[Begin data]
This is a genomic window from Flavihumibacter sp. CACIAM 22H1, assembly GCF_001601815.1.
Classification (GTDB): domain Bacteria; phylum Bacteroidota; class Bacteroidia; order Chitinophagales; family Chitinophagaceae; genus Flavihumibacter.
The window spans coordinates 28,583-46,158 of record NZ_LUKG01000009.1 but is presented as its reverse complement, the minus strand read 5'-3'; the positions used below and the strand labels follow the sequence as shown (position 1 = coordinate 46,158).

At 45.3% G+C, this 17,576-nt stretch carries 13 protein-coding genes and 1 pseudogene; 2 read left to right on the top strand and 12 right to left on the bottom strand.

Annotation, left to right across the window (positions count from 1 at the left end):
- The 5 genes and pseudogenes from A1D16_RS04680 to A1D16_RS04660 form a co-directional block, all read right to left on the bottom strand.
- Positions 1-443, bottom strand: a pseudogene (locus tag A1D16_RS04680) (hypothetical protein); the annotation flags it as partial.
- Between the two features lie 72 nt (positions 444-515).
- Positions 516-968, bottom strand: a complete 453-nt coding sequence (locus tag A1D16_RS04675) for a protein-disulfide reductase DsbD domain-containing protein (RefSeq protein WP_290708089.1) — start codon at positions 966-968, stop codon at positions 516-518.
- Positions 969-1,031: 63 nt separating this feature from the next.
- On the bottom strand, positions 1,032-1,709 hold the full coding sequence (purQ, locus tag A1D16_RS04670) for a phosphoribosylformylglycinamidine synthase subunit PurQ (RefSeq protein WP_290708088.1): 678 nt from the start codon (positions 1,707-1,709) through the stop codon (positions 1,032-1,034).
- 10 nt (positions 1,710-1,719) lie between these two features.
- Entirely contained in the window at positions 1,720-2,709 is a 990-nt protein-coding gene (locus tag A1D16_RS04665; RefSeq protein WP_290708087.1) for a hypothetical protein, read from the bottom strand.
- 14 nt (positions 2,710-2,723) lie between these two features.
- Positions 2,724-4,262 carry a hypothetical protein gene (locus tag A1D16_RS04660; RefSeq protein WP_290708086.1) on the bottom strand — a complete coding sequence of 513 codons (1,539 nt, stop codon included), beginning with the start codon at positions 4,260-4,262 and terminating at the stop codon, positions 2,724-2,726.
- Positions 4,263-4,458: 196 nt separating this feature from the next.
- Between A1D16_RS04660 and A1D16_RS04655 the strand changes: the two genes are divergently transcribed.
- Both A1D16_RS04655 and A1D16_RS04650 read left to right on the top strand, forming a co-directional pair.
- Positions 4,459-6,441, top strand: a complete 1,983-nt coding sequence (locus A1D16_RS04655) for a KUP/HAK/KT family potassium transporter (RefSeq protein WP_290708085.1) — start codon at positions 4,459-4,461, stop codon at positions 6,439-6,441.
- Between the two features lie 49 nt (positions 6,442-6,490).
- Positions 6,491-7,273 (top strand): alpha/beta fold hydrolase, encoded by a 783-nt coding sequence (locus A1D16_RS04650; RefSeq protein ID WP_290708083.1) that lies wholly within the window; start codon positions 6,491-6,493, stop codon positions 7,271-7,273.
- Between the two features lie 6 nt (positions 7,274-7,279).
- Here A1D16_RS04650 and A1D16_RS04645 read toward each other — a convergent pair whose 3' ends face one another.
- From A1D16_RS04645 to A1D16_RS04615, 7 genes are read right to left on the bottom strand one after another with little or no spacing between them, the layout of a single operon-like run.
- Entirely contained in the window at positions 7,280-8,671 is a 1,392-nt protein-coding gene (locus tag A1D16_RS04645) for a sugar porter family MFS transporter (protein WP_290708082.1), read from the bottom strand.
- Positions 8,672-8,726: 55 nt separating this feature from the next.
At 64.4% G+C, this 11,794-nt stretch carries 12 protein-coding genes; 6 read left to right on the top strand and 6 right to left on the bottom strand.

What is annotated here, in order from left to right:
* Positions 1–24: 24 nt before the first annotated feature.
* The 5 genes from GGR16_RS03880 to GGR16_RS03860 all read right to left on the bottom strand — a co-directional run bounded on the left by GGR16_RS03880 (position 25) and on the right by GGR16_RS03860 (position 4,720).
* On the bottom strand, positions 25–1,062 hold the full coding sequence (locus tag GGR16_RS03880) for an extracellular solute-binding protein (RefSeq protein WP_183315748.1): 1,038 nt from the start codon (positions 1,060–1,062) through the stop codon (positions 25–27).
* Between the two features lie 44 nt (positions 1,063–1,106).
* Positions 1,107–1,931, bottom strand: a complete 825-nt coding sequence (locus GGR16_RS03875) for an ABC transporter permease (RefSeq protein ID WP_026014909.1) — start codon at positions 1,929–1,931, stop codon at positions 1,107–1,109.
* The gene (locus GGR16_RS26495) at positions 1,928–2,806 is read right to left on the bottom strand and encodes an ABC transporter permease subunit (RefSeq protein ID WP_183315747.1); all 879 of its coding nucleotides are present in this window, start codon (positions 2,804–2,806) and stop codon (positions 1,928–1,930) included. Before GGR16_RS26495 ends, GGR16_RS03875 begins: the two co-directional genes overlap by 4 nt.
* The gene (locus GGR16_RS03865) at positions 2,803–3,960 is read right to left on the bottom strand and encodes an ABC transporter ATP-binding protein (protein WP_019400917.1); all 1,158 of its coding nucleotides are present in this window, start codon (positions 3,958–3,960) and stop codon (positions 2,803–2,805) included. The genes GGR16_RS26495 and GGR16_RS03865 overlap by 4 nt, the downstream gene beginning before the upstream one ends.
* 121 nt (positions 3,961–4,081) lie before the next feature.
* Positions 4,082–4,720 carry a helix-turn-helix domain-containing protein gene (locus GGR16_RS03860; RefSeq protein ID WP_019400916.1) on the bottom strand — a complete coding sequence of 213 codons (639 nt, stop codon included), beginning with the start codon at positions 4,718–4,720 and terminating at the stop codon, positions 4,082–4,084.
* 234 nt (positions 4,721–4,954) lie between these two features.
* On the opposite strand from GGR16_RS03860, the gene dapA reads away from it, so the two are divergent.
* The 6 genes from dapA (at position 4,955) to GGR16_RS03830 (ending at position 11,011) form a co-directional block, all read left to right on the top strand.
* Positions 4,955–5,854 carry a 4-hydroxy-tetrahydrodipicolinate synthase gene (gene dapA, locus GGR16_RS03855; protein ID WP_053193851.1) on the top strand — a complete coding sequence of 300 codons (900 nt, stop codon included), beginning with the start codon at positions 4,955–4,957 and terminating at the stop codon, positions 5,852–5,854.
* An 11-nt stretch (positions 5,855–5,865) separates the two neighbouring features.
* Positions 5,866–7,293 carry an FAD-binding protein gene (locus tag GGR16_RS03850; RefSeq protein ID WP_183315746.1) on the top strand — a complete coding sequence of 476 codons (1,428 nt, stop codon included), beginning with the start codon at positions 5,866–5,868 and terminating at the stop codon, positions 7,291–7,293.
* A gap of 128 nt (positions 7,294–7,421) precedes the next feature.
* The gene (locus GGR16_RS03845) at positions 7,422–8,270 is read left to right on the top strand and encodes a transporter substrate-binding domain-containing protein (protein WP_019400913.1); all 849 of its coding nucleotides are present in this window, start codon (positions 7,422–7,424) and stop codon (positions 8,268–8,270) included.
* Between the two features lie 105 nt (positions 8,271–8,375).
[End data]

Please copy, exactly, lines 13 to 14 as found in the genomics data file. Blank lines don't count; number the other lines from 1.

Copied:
- Entirely contained in the window at positions 1,720-2,709 is a 990-nt protein-coding gene (locus tag A1D16_RS04665; RefSeq protein WP_290708087.1) for a hypothetical protein, read from the bottom strand.
- 14 nt (positions 2,710-2,723) lie between these two features.